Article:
Listening and caring is the most important thing you can do to help - showing that you want to know and understand, can make a lot of difference.
Seeing the person behind the self-harm is important to show that you care about the whole person and not just the self-harm. Acknowledge that self-harm is a symptom of other problems, it is not the problem to focus on. Accepting the self-harm helps them cope and can help to show that you understand that at the moment, self-harm works for the person when nothing else can, the goal is to find alternatives to self-harm.
Accepting mixed feelings is very helpful - one of the conflicts may be that they hate their self-harm, even though they might need it. It helps if you accept all of these changing and conflicting emotions.
Help the child/adolescent find further support – they may need help in addition to what you can give and you can help support and encourage them in finding this. Remember though that if the young person has began to talk to you, you are well-placed to continue to work with them.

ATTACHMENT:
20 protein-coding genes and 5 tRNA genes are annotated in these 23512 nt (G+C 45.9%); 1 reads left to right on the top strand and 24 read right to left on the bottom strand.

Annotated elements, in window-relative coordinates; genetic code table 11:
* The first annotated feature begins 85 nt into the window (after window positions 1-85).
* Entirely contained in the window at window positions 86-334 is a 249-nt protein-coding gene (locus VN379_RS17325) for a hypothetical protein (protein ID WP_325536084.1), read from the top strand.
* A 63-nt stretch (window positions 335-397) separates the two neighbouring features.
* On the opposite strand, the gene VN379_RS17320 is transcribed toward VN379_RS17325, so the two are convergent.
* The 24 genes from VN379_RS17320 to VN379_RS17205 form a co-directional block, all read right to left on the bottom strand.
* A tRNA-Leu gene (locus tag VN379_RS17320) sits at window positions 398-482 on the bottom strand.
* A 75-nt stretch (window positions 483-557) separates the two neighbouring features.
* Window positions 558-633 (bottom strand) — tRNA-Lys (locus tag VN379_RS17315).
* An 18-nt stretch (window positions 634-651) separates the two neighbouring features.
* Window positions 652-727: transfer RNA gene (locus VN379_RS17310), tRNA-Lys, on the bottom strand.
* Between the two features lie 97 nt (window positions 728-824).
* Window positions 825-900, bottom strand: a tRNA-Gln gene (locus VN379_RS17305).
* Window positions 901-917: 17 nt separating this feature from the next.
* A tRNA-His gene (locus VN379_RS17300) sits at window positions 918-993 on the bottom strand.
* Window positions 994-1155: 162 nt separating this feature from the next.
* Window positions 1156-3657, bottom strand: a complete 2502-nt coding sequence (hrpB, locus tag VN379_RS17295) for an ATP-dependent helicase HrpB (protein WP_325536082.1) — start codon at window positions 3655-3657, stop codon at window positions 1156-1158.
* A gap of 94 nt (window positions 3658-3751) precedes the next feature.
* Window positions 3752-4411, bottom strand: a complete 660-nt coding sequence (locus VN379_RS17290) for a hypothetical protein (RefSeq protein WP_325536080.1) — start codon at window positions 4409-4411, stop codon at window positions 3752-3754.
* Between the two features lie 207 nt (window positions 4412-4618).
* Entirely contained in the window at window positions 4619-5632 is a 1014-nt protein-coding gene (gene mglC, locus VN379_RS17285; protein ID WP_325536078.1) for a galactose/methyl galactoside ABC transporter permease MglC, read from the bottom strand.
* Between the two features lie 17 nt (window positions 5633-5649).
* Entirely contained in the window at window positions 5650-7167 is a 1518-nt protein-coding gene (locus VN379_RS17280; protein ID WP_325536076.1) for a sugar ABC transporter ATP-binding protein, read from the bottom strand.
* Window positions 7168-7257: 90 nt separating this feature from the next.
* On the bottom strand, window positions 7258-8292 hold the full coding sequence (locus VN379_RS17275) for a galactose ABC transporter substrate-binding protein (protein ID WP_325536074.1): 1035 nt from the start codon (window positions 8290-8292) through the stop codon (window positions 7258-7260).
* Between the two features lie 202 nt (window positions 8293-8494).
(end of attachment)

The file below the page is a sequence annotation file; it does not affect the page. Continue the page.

Show concern for their injuries - by showing the same compassion and respect you would show for any other injury, you are showing them that their body is worth caring about. It is important to recognise how hard it is for them to talk - gentle, patient encouragement may help. Some children/adolescents find it helpful to develop a list of alternatives to their self-harm.
Some successful alternatives are:
- hitting a punchbag to vent anger
- going out for a walk
- writing down thoughts and feelings and possibly tearing this up
- keeping a diary
- talking to friends
- self-help websites
- draw on skin with a pen where they would cut
- holding an ice cube against skin instead of cutting